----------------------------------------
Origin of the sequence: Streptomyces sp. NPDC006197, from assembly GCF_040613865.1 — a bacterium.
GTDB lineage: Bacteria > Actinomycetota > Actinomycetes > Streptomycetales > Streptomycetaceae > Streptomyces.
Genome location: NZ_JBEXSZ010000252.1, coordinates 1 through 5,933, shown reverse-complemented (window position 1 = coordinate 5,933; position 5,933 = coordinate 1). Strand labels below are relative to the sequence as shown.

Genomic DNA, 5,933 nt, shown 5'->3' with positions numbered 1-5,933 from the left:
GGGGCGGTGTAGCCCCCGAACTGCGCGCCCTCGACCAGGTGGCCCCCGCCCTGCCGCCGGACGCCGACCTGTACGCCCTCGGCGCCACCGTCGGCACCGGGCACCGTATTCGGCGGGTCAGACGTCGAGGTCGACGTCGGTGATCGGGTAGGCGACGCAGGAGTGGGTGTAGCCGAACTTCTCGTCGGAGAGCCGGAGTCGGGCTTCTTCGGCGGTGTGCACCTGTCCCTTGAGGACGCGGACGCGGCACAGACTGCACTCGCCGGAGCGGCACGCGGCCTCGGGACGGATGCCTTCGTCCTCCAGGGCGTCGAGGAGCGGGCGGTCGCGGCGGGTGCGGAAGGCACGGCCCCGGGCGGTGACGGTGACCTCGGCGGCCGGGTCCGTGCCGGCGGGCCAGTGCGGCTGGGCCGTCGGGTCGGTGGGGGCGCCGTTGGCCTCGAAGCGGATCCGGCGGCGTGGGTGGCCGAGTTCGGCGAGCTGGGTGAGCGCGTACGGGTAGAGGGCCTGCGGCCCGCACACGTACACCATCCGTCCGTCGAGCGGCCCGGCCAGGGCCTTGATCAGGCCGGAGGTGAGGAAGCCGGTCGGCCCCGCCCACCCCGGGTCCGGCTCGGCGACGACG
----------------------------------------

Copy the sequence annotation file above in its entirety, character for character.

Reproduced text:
Origin of the sequence: Streptomyces sp. NPDC006197, from assembly GCF_040613865.1 — a bacterium.
GTDB lineage: Bacteria > Actinomycetota > Actinomycetes > Streptomycetales > Streptomycetaceae > Streptomyces.
Genome location: NZ_JBEXSZ010000252.1, coordinates 1 through 5,933, shown reverse-complemented (window position 1 = coordinate 5,933; position 5,933 = coordinate 1). Strand labels below are relative to the sequence as shown.

Genomic DNA, 5,933 nt, shown 5'->3' with positions numbered 1-5,933 from the left:
GGGGCGGTGTAGCCCCCGAACTGCGCGCCCTCGACCAGGTGGCCCCCGCCCTGCCGCCGGACGCCGACCTGTACGCCCTCGGCGCCACCGTCGGCACCGGGCACCGTATTCGGCGGGTCAGACGTCGAGGTCGACGTCGGTGATCGGGTAGGCGACGCAGGAGTGGGTGTAGCCGAACTTCTCGTCGGAGAGCCGGAGTCGGGCTTCTTCGGCGGTGTGCACCTGTCCCTTGAGGACGCGGACGCGGCACAGACTGCACTCGCCGGAGCGGCACGCGGCCTCGGGACGGATGCCTTCGTCCTCCAGGGCGTCGAGGAGCGGGCGGTCGCGGCGGGTGCGGAAGGCACGGCCCCGGGCGGTGACGGTGACCTCGGCGGCCGGGTCCGTGCCGGCGGGCCAGTGCGGCTGGGCCGTCGGGTCGGTGGGGGCGCCGTTGGCCTCGAAGCGGATCCGGCGGCGTGGGTGGCCGAGTTCGGCGAGCTGGGTGAGCGCGTACGGGTAGAGGGCCTGCGGCCCGCACACGTACACCATCCGTCCGTCGAGCGGCCCGGCCAGGGCCTTGATCAGGCCGGAGGTGAGGAAGCCGGTCGGCCCCGCCCACCCCGGGTCCGGCTCGGCGACGACG